Mending Broken Britain
Britain’s orgy of arson and looting in early August left five dead and hundreds of homes and businesses destroyed. It took four nights and nearly 20,000 police to regain control. The unprecedented disorder led to 2,000 arrests and fearful talk of a feral, criminal underclass that the state is powerless to contain.
People at an East London community meeting in August worried that the problems laid bare by the riots are too deep-seated to be dealt with easily or soon and that the breach between young people and wider society may now become irreparable. Rates of divorce and family dysfunction in Britain are at record levels. A growing proportion of families are dependent on state benefits. More than 600,000 young people under age 25 in Britain have never done a day’s work in their lives, but they are no longer pursuing an education. Where might they look for models of moral constraint? Not to the state. If there was one consistent message from the rioters, it was their hatred for the police and the public authorities who, in the vacuum of family and institutions, loom large in their lives.
The justice secretary, Ken Clarke, said in September that three-quarters of the convicted rioters over 18 are “known criminals…a feral underclass, cut off from the mainstream in everything but its materialism.” He used the figure to make his case for reform of prisons, which he said should focus more on rehabilitation than on punishment alone.
But the idea that the riots were a revolt by the “criminal classes” distorts as much as it reveals. A very large proportion of the rioters were under 18, while most of those detained, primarily as a result of police poring over closed-circuit television footage, were already known to the police and therefore most likely to be arrested. True, gangs and criminals were the chief organizers of those nights of chaos. They put aside their rivalries and joined forces, using BlackBerry messages to galvanize networks of young people to gather at targets they had identified—typically brand-name stores selling sportswear and gadgets.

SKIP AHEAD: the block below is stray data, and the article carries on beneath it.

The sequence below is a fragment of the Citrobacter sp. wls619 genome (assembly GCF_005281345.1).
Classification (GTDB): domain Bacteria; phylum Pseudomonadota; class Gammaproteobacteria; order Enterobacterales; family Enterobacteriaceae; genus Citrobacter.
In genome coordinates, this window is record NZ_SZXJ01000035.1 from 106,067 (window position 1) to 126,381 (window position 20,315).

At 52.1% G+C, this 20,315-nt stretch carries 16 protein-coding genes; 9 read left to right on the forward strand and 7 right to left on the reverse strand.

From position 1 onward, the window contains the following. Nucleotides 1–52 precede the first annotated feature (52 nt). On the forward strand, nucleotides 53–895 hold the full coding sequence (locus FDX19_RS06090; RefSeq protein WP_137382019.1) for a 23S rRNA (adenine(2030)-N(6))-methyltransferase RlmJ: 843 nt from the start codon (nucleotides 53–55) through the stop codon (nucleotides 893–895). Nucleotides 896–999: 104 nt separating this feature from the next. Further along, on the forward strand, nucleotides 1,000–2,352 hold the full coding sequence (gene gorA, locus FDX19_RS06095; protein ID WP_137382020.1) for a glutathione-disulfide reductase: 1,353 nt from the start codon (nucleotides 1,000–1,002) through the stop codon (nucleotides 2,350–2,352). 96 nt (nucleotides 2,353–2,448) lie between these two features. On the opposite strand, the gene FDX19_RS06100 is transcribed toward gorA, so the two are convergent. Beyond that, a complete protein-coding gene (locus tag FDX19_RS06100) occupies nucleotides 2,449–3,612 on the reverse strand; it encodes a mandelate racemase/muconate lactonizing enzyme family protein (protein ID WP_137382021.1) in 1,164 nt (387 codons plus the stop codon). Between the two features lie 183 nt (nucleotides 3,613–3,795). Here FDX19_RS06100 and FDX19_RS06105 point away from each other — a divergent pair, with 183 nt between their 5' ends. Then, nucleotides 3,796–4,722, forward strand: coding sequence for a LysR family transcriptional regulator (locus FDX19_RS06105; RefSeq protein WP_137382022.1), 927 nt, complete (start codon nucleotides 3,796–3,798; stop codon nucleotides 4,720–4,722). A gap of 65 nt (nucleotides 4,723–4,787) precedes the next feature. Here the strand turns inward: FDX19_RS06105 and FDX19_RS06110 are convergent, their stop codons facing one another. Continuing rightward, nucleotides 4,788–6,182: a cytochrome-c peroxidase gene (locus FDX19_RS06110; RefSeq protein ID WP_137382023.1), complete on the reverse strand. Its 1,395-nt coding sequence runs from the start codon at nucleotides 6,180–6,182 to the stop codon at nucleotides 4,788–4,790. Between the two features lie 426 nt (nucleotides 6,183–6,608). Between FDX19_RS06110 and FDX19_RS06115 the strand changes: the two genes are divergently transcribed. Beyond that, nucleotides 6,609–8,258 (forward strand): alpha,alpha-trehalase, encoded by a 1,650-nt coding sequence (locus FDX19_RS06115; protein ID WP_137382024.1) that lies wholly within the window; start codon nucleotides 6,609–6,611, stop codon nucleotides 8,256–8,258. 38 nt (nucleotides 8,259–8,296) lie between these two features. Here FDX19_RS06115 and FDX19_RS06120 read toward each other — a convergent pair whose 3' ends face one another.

But many of the rioters were far from being career criminals. Even in white-stuccoed Pimlico, where members of Parliament retire to pied-à-terres after late-night debates, youths from a bordering housing estate looted the Hugo Boss store in nearby Chelsea and set alight garbage bins to keep the police at bay. That was a sideshow compared with the conflagrations involving hundreds in London’s Croydon and Brixton neighborhoods, but it made the news when a few days later, dozens of police publicly smashed down doors on the estate to arrest some of the looters. One of them, Angolan-born Mario Quiassaca, 18, was marched away, together with bags of Hugo Boss shirts, under the gaze of invited television cameras.
When Mr. Quiassaca later appeared in court, he was revealed to be a promising young man, a semi-professional footballer in his third year of studies at a decent local college. Asked to explain, he could speak only of his resentment of the police.
The riots had exposed a deeply unorganized society, where the bonds of trust and the vigor of institutions are weak, in which young people are prone to the “mimetic rivalry” of consumerism yet powerless to attain the objects of their desire—except by looting. Most of the rioters were disconnected from both market and civil society and therefore drawn, in chaos, to the only organized leadership around them, that of the gangs.